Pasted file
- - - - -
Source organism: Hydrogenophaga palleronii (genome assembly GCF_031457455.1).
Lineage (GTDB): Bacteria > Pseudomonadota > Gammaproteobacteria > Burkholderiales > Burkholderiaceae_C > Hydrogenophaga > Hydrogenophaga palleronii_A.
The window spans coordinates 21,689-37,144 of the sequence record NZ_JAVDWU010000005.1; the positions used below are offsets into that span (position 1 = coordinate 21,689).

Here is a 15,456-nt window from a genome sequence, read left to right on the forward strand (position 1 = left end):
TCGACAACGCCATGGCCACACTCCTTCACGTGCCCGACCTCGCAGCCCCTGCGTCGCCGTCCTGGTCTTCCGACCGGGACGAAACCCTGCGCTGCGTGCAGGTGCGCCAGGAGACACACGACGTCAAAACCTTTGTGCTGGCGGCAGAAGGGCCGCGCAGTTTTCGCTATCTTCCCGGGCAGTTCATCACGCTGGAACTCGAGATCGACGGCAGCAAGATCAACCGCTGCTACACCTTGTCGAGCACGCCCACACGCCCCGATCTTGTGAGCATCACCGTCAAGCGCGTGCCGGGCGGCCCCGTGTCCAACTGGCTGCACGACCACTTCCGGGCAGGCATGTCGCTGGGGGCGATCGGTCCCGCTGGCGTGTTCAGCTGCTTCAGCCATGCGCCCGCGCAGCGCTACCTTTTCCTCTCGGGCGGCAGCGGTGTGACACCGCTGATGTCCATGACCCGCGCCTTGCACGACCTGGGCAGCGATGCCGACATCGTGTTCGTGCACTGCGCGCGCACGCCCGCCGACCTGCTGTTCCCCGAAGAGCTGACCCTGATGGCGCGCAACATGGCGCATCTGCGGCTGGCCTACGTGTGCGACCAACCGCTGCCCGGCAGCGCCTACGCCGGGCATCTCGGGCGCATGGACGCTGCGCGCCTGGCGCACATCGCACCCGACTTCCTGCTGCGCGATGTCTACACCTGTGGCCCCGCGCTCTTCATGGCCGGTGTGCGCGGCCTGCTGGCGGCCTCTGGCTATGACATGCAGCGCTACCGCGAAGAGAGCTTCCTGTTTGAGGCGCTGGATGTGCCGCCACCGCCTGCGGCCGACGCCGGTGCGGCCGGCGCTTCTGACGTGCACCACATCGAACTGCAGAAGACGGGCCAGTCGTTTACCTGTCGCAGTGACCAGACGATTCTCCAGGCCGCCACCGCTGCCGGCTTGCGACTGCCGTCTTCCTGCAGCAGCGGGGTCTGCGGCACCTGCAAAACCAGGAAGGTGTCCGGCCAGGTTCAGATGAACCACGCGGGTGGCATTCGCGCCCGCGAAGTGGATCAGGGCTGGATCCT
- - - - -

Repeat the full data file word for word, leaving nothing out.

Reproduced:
Source organism: Hydrogenophaga palleronii (genome assembly GCF_031457455.1).
Lineage (GTDB): Bacteria > Pseudomonadota > Gammaproteobacteria > Burkholderiales > Burkholderiaceae_C > Hydrogenophaga > Hydrogenophaga palleronii_A.
The window spans coordinates 21,689-37,144 of the sequence record NZ_JAVDWU010000005.1; the positions used below are offsets into that span (position 1 = coordinate 21,689).

Here is a 15,456-nt window from a genome sequence, read left to right on the forward strand (position 1 = left end):
TCGACAACGCCATGGCCACACTCCTTCACGTGCCCGACCTCGCAGCCCCTGCGTCGCCGTCCTGGTCTTCCGACCGGGACGAAACCCTGCGCTGCGTGCAGGTGCGCCAGGAGACACACGACGTCAAAACCTTTGTGCTGGCGGCAGAAGGGCCGCGCAGTTTTCGCTATCTTCCCGGGCAGTTCATCACGCTGGAACTCGAGATCGACGGCAGCAAGATCAACCGCTGCTACACCTTGTCGAGCACGCCCACACGCCCCGATCTTGTGAGCATCACCGTCAAGCGCGTGCCGGGCGGCCCCGTGTCCAACTGGCTGCACGACCACTTCCGGGCAGGCATGTCGCTGGGGGCGATCGGTCCCGCTGGCGTGTTCAGCTGCTTCAGCCATGCGCCCGCGCAGCGCTACCTTTTCCTCTCGGGCGGCAGCGGTGTGACACCGCTGATGTCCATGACCCGCGCCTTGCACGACCTGGGCAGCGATGCCGACATCGTGTTCGTGCACTGCGCGCGCACGCCCGCCGACCTGCTGTTCCCCGAAGAGCTGACCCTGATGGCGCGCAACATGGCGCATCTGCGGCTGGCCTACGTGTGCGACCAACCGCTGCCCGGCAGCGCCTACGCCGGGCATCTCGGGCGCATGGACGCTGCGCGCCTGGCGCACATCGCACCCGACTTCCTGCTGCGCGATGTCTACACCTGTGGCCCCGCGCTCTTCATGGCCGGTGTGCGCGGCCTGCTGGCGGCCTCTGGCTATGACATGCAGCGCTACCGCGAAGAGAGCTTCCTGTTTGAGGCGCTGGATGTGCCGCCACCGCCTGCGGCCGACGCCGGTGCGGCCGGCGCTTCTGACGTGCACCACATCGAACTGCAGAAGACGGGCCAGTCGTTTACCTGTCGCAGTGACCAGACGATTCTCCAGGCCGCCACCGCTGCCGGCTTGCGACTGCCGTCTTCCTGCAGCAGCGGGGTCTGCGGCACCTGCAAAACCAGGAAGGTGTCCGGCCAGGTTCAGATGAACCACGCGGGTGGCATTCGCGCCCGCGAAGTGGATCAGGGCTGGATCCT